Tears flow as first flight carrying stranded Australians leaves Heathrow

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London: Prue O'Donnell broke down in relief when getting ready to board the first repatriation flight bringing home tens of thousands of Australians stranded by the COVID-19 border bans.

The 24-year-old was one of 175 Australians who boarded QF110 which departed Heathrow, London just before midday on Thursday.

Prue O’Donnell, (24) checks in for repatriation flight QF110 at London’s Heathrow Airport.Credit:Latika Bourke

The flight is one of four that will operate over the next month, as part of the federal government's plan, in conjunction with the Northern Territory, to bring home more than 30,000 Australians stranded after the national cabinet capped quarantine places which restricted airlines to operating flights with an average 30 passengers each.

All 176 passengers were prioritised as they were classed as vulnerable; they have six months to repay the airfares which cost up to $2200.

Prue has been trying to get home to Melbourne since July – when the caps were first imposed – and has had three flights cancelled and lost £800 when STA travel went bankrupt.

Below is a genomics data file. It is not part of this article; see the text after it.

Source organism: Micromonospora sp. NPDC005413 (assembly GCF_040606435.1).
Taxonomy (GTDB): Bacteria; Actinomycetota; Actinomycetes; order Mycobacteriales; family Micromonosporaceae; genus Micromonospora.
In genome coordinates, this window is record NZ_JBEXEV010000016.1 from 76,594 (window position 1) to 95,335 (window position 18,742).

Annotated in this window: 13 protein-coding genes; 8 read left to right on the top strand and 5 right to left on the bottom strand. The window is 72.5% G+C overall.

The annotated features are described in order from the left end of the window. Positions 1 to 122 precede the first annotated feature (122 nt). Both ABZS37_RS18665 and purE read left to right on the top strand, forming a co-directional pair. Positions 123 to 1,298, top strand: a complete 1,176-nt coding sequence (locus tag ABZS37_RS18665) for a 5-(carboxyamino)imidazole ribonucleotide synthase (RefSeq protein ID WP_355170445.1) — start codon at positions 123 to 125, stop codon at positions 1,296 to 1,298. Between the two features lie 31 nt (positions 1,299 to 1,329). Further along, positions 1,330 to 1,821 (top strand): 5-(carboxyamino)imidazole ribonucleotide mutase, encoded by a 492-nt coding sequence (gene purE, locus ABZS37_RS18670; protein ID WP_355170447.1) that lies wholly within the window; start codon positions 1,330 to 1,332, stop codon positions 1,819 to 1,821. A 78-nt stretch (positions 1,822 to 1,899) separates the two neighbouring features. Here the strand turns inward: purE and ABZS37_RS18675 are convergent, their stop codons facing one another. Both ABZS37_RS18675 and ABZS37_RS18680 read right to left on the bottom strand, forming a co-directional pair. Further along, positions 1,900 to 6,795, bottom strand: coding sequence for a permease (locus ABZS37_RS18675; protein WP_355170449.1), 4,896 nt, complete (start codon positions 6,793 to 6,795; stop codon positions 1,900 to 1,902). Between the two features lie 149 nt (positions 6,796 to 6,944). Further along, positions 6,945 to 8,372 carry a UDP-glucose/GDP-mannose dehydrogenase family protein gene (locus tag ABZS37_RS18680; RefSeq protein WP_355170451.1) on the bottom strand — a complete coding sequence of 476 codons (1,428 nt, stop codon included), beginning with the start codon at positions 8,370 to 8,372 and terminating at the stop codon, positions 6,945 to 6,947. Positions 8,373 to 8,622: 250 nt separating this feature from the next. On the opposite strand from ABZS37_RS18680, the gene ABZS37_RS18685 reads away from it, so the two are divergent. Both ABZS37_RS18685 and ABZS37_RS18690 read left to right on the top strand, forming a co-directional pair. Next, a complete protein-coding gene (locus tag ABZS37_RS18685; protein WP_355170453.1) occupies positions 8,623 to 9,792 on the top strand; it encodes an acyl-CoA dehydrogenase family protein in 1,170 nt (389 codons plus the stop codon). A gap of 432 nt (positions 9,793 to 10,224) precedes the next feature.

"I'm really excited to go home, I didn't think I'd be home for Christmas, I'm very relieved," she said.

"DFAT's been awesome ever since they did the financial hardship loans, they were really attentive and answered every email and every phone call," she said.

Australian consular staff in London farewell Emily Kame Kngwarreye, Qantas’ 787 Dreamliner which departed Heathrow for Darwin on Thursday.

However, she said she had been upset by the vitriolic comments from some Australians at home who have flooded social media with little sympathy for their compatriots caught abroad.

"The thing that got me the most was people's awful comments, one of them made me cry, I had to log off," she said, becoming emotional.

"It was really awful to log onto social media and have people commenting that we should have been home, random people I don't know but it's quite confronting to be told you're not worth going home.

"I had a working paying job and if I came home I would have been a dole bludger.

"Your passport says at any time you're welcome to come into Australia so it's a bit of a slap in the face when you're not welcome back."

Brisbane couple Kate and Glenn Smith and their three children have lost count of how many times they've been bumped from their flights and have been homeless and living with neighbours since July.

"Our first flight we booked it in mid-February and since then we've had cancellation, after cancellation, after cancellation.

She said the last few months have left her feeling "really angry" at the way Australians at home have rushed to blame expats.

Kate Smith with her one-year-old son Lleyton at Heathrow Airport checking in for flight QF110 for Darwin.Credit:Latika Bourke

"The attitude that you should have come earlier, should have come home in March – well we still had a full-time job, we still had months left on the lease of our house, we still had a kid in school and then it was soon after that, that actually the UK went into lockdown and so we couldn't have left anyway."